Just back from a flying visit to our beloved Isle of Gigha. I'd been asked to do a book event about The Jewel for the Tarbert (Loch Fyne) Book Festival which meant that we were so close that it seemed a pity not to carry on as far as our favourite island. The ferry at Tayinloan is only eighteen miles along the road. The festival, incidentally, was a real pleasure - a very positive audience, asking lots of interesting questions. I hope they invite me back some time!
The long drive from Ayrshire to the Kintyre peninsula is spectacularly beautiful at this time of year, so vivid, so dazzling, that it seems impossible to choose any single photograph. We generally take the car ferry from Gourock to Dunoon, and then drive along the side of Loch Eck, heading for Loch Fyne and Inveraray. This is a route pretty much lined with trees: birches and all kinds of conifers, so you can imagine the sheer beauty of the autumnal colours.
Along the way, we generally stop off at The Tree Shop, next to the Loch Fyne Oyster Bar. There's an excellent cafe (great cakes!) and a garden centre specialising in conifers and other trees, so it's well worth a visit. Frankly, whenever I browse there, I imagine myself moving to Argyll and planting a hillside garden. Well, I can dream, can't I?
You'll have noticed that I've been playing about with the look of this blog. Partly it's to cheer myself - and you - up because November tends to be my least favourite month, although the sun is shining brilliantly, as I type this. But here in Scotland it does 'get late early' as a friend used to say - soon darkness will be falling by four o'clock in the afternoon. We have to pay for all those long light summer nights.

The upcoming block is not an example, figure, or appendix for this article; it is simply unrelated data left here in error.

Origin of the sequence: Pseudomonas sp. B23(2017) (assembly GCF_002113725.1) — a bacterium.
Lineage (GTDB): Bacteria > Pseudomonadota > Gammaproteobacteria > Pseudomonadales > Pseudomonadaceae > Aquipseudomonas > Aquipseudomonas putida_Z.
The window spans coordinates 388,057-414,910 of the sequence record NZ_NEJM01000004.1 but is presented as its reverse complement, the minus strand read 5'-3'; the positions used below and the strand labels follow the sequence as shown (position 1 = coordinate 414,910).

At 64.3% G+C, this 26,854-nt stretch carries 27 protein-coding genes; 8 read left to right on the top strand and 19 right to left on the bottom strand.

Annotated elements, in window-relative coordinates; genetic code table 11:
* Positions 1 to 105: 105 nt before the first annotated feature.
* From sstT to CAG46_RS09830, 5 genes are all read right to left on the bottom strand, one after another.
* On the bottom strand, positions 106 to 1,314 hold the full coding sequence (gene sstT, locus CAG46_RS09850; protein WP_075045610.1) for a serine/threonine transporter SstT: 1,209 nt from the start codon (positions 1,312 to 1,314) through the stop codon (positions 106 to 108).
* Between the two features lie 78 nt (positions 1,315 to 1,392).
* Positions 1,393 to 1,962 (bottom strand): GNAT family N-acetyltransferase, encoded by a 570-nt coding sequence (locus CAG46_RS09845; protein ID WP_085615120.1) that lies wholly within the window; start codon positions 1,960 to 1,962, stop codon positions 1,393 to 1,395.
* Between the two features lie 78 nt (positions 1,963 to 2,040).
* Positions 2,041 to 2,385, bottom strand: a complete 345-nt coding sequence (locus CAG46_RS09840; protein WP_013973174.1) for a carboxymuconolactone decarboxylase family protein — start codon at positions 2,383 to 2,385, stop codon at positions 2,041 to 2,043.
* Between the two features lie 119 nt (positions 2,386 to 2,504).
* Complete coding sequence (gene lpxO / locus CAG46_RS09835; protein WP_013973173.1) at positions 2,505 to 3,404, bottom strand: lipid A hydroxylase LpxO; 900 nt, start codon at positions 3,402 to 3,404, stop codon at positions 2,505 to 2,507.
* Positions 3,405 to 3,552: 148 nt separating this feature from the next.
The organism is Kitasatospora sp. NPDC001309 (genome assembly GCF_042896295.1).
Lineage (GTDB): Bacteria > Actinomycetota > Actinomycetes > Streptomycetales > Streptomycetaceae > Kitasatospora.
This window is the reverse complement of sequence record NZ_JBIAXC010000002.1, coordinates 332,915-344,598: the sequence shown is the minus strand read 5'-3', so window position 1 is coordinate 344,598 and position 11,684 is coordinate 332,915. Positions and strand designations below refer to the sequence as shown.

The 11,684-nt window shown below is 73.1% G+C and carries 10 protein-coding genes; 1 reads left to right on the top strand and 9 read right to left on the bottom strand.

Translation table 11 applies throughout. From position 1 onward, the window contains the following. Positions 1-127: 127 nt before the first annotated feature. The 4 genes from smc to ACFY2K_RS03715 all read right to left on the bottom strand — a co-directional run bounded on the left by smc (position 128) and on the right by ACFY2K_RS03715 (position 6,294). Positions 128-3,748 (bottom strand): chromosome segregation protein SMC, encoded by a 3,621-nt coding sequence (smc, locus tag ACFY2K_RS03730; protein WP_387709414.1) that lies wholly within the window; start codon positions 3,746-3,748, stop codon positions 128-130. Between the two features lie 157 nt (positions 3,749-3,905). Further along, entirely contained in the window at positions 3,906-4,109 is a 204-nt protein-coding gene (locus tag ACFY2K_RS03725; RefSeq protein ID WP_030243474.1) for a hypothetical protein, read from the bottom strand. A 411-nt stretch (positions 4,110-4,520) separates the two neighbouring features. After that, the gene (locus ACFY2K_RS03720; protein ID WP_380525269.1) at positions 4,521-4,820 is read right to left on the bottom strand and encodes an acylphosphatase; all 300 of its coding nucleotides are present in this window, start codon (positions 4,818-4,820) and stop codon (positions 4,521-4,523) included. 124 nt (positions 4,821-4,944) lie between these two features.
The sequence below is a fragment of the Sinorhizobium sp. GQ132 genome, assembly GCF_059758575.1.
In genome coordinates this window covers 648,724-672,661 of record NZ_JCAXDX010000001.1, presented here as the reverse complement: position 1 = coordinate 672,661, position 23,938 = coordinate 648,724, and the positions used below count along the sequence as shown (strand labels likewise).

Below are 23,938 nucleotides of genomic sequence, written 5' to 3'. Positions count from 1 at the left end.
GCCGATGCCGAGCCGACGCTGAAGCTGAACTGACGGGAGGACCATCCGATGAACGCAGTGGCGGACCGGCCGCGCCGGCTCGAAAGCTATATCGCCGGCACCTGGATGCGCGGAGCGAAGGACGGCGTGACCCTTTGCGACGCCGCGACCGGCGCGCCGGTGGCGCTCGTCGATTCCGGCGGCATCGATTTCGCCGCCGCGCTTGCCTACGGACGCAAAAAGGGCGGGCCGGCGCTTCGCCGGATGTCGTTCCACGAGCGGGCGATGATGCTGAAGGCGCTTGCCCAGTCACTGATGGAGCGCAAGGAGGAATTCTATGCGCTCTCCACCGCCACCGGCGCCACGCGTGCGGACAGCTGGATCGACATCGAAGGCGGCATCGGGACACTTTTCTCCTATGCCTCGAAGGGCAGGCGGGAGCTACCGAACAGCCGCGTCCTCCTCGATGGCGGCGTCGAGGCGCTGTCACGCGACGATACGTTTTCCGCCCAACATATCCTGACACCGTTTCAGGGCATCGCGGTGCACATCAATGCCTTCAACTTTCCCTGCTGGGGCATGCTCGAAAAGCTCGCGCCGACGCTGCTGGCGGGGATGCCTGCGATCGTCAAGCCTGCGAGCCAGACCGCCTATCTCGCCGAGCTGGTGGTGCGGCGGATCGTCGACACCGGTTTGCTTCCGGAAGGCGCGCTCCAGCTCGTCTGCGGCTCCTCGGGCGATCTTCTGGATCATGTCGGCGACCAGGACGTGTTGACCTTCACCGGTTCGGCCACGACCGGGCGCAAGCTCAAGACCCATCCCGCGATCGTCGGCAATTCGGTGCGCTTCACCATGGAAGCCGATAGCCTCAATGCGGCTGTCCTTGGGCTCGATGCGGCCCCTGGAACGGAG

Partly, though, it's because I plan to do more, shorter posts. I want to keep readers and friends up to date with all my new projects. And because I'm tired of seeing so much writing advice online that seems to me to be both discouraging and not particularly helpful I'll be including an occasional short post with a few professional hints and tips. I've been writing full time for the past 40+ years, more or less successfully, although I've switched from poetry to fiction and non fiction, to plays and then back again to fiction during that time. The truth is that you're always learning. But I quite often see dogmatic writing advice that I find debatable, and even dangerous for anyone starting out. The one absolute rule is that there are no absolute rules.
More as it happens.